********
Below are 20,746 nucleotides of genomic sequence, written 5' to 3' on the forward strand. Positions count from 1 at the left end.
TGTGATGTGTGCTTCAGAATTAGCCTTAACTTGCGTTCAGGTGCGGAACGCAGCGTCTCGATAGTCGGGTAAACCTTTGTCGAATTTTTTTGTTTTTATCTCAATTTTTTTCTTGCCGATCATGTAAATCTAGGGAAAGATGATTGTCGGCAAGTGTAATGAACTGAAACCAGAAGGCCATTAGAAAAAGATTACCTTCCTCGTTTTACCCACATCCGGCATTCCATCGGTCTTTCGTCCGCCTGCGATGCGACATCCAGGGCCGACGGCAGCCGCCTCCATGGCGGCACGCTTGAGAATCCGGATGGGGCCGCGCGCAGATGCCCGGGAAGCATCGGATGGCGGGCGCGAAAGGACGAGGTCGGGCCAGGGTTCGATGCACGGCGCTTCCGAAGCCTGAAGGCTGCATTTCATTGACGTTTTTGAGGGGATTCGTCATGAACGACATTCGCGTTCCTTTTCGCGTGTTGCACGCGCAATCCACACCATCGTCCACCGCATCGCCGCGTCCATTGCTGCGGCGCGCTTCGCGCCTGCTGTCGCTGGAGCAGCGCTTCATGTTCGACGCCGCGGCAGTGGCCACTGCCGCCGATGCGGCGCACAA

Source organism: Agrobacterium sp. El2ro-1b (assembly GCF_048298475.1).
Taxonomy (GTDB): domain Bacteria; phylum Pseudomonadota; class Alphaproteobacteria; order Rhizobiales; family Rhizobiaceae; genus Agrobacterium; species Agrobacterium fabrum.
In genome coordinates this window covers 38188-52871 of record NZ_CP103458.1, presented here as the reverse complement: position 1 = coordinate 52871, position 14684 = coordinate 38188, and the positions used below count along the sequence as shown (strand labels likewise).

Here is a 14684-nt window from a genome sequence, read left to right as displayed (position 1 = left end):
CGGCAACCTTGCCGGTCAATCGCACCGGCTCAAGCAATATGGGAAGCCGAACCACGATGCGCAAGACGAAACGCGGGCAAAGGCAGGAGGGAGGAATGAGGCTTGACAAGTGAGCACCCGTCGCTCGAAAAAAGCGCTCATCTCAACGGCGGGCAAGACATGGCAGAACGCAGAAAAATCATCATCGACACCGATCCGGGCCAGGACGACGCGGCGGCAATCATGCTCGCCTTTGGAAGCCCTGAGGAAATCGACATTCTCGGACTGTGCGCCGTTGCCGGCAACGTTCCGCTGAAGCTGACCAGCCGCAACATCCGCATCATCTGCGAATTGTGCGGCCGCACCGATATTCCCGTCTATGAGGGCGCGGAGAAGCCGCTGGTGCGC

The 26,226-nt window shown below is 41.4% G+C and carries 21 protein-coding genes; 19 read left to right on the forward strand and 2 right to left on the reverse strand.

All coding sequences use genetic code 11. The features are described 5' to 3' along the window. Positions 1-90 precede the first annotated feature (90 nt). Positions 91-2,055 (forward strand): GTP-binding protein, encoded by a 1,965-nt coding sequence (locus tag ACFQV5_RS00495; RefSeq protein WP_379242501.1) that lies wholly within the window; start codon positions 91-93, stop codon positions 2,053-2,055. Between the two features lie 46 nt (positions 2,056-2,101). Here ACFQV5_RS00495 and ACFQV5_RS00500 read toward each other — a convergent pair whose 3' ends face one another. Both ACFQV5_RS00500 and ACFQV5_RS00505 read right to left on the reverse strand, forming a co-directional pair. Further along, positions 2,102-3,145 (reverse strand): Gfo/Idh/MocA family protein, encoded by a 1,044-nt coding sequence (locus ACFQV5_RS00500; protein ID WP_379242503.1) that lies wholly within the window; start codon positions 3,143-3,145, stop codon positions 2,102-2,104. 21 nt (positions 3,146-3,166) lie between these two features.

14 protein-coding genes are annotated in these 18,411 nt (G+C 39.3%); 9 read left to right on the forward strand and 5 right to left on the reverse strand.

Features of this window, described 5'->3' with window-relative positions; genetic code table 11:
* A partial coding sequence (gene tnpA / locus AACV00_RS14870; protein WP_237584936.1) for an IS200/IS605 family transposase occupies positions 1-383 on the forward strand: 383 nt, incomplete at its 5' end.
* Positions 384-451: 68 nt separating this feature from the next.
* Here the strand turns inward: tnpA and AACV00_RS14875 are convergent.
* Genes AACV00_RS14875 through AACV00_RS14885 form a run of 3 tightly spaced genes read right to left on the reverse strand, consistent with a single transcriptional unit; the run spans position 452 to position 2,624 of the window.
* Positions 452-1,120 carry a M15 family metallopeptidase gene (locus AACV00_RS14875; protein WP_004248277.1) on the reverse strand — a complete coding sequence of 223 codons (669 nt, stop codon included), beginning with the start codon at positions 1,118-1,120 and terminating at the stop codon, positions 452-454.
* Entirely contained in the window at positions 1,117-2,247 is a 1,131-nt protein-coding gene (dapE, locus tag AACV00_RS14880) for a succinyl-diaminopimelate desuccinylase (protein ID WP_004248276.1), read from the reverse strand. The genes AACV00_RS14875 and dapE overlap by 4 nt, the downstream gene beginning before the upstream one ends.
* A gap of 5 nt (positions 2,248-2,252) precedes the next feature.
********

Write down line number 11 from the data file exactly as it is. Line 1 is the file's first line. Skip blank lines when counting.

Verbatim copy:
Features of this window, described 5'->3' with window-relative positions; genetic code table 11: